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This also is fixed in Perl 6. You can get at the captures as an array if you like, or you can even bind the variables directly within the pattern and bypass the assignment altogether (though you'd still have to declare the variables in that case). Alternately, you can name the captures within the pattern and then get at them as a hash. With some syntactic sugar, $1 is also called $<this>, $2 is also called $<that>, etc., and it's just pulling captures out of the result object without you having to declare anything (except the name bindings within the pattern).

A few other pattern matching things have changed too. :-)


In reply to Re^2: Perl oddities by TimToady
in thread Perl oddities by brian_d_foy

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    [Corion]: marioroy: Oh, that's always cool, having API-compatible modules. This makes testing and comparing things much easier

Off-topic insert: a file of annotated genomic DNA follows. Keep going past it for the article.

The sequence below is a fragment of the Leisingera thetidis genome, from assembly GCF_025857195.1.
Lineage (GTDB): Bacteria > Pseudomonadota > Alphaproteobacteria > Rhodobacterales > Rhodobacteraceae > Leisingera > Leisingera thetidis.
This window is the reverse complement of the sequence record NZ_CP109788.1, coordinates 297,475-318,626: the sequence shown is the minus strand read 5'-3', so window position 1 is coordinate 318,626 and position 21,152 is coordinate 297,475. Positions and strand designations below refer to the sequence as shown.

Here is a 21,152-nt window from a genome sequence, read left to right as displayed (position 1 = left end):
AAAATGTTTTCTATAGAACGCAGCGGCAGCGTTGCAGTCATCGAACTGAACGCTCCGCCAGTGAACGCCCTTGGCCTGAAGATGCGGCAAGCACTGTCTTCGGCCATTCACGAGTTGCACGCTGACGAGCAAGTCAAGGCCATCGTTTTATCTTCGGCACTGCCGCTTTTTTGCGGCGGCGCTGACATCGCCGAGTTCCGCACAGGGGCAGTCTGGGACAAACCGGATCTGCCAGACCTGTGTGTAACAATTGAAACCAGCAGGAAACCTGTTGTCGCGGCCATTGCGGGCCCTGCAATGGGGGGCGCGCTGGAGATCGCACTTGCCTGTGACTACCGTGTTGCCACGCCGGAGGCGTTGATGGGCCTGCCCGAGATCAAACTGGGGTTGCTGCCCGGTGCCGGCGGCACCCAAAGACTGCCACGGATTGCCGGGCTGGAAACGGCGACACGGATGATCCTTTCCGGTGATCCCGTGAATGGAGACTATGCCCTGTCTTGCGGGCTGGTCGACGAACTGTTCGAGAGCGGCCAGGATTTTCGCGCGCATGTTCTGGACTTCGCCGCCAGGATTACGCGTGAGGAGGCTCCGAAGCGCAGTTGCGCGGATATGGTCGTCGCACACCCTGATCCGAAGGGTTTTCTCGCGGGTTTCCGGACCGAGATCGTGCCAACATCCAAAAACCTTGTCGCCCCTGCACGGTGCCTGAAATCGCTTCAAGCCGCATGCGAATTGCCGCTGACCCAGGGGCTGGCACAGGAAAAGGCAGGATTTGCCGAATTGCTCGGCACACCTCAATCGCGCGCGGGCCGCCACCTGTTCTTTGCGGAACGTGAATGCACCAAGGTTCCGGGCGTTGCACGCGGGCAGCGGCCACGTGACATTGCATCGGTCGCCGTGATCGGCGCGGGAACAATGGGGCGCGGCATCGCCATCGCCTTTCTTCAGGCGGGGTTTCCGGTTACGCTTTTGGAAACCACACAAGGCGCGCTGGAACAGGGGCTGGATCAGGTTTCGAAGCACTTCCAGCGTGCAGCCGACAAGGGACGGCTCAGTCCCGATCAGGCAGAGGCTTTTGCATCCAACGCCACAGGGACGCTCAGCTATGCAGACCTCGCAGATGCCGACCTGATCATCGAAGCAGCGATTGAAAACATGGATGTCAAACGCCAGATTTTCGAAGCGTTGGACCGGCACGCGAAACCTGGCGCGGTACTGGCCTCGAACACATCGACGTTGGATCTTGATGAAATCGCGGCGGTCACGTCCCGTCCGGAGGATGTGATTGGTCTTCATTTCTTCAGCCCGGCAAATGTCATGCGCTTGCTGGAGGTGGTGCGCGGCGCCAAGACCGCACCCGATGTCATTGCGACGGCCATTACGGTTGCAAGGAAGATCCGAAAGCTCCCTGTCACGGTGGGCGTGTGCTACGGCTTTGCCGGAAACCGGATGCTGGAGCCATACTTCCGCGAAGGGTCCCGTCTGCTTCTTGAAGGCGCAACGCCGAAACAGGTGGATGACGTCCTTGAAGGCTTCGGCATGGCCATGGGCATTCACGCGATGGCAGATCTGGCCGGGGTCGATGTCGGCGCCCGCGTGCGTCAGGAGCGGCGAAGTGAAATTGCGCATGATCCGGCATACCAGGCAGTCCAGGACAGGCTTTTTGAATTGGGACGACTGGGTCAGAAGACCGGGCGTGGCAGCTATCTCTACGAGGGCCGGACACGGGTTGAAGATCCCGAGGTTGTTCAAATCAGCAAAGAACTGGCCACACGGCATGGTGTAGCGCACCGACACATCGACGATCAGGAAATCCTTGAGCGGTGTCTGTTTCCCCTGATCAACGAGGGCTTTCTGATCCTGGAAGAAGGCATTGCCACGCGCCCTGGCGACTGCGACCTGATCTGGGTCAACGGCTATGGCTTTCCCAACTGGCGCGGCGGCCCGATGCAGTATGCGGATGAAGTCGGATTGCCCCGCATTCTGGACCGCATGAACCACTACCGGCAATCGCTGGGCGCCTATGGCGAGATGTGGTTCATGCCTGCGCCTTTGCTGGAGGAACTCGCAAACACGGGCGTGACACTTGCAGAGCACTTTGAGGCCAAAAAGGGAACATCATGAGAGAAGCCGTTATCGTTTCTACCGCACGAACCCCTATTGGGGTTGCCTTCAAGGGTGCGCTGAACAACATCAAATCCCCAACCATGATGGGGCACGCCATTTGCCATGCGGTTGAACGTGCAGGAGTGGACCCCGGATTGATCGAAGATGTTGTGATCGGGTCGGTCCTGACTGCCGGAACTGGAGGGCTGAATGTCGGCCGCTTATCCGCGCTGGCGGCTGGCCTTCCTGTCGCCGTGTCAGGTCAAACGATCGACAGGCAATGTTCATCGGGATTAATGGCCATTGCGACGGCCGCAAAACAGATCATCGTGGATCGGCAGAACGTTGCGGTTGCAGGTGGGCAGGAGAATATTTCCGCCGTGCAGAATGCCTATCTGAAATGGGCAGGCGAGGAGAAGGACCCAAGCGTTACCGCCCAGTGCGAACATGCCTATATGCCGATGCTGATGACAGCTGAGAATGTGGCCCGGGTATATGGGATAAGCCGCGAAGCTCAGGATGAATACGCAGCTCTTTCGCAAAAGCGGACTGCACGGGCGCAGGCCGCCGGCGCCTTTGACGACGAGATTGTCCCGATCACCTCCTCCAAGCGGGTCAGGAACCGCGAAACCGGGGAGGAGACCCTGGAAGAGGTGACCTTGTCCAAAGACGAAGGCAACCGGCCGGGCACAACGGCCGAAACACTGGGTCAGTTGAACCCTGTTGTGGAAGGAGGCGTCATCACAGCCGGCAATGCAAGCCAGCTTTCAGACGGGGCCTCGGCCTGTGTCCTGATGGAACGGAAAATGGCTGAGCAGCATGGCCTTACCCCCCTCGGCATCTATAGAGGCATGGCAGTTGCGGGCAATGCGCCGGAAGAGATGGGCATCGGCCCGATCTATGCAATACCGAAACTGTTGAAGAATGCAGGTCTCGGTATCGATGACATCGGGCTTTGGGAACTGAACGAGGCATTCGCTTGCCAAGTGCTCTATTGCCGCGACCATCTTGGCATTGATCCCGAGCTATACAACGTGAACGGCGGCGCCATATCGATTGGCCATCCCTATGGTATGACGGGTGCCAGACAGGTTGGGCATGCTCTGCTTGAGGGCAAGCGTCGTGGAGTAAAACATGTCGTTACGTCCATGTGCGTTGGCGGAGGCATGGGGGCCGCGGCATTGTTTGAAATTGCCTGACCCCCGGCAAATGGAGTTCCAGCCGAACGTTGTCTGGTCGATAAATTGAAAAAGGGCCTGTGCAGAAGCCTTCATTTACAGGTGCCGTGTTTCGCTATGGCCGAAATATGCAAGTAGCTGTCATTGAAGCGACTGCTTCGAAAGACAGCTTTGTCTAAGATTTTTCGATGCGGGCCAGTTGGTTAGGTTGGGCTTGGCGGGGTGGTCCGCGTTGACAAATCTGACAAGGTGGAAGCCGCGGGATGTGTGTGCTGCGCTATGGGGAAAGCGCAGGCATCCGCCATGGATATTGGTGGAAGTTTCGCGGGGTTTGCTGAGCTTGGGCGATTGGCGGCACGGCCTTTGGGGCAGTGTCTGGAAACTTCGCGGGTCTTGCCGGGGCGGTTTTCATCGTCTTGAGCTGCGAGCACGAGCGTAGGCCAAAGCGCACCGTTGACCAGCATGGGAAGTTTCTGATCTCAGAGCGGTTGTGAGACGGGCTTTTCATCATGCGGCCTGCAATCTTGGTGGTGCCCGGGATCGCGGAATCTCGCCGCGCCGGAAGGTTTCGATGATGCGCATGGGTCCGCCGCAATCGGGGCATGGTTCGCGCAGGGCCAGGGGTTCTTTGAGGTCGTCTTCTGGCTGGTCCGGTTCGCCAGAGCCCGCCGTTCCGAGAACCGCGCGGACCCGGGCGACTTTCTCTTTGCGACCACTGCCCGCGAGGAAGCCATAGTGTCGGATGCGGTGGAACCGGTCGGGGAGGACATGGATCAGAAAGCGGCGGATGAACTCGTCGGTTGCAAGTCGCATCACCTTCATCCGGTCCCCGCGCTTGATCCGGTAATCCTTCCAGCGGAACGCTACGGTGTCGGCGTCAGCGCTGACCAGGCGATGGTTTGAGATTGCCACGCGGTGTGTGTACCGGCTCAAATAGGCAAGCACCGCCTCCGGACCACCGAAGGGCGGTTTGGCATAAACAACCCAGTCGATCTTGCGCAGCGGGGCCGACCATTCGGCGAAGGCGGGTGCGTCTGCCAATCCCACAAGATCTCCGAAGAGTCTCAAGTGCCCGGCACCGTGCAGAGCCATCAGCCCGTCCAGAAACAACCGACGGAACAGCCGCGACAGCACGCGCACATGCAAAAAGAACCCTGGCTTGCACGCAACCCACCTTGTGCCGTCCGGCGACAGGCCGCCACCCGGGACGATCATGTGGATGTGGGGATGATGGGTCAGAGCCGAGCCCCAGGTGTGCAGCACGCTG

[marioroy]: IPC in MCE::Shared can handle 400k (sends) per second. That's seems a lot for being a pure-Perl module. After making the release, will come back and post a solution for a node by a fellow wanting faster logging.
    [Corion]: While working on WWW::Mechanize:: Chrome, I had the suspicion that AnyEvent was doing something wrong, but I was able to swap it out for Mojolicious and the error persisted.
    [Corion]: Of course, the error was in my own code ;)
    [marioroy]: Corion, start and start_child in MCE::Hobo::Manager return a MCE::Hobo object, whereas P::FM returns the PID. I can have it return the PID though. I tried Hobo::Manager with several P::FM modules, just changed P::FM to MCE::Hobo::Manager and it works.
    [marioroy]: I also have a Hobo driver for Forklift allowing folks to use in multiple classes, no conflicts with one another. That's not possible for P::FM.
    [Discipulus]: congrats marioroy!
    [marioroy]: CORE::wait works well eventhough multiple instances or classes using Hobo::Manager.
    [Corion]: marioroy: I'm not sure what the normal use for the PID is in P:FM, but I guess that most programs just ignore or log it
    [Corion]: Oh, yes, programs could call wait $pid, but if your $pid is an object, then you could add a ->wait method to it and wait $pid would call that automatically "thanks" to indirect object notation

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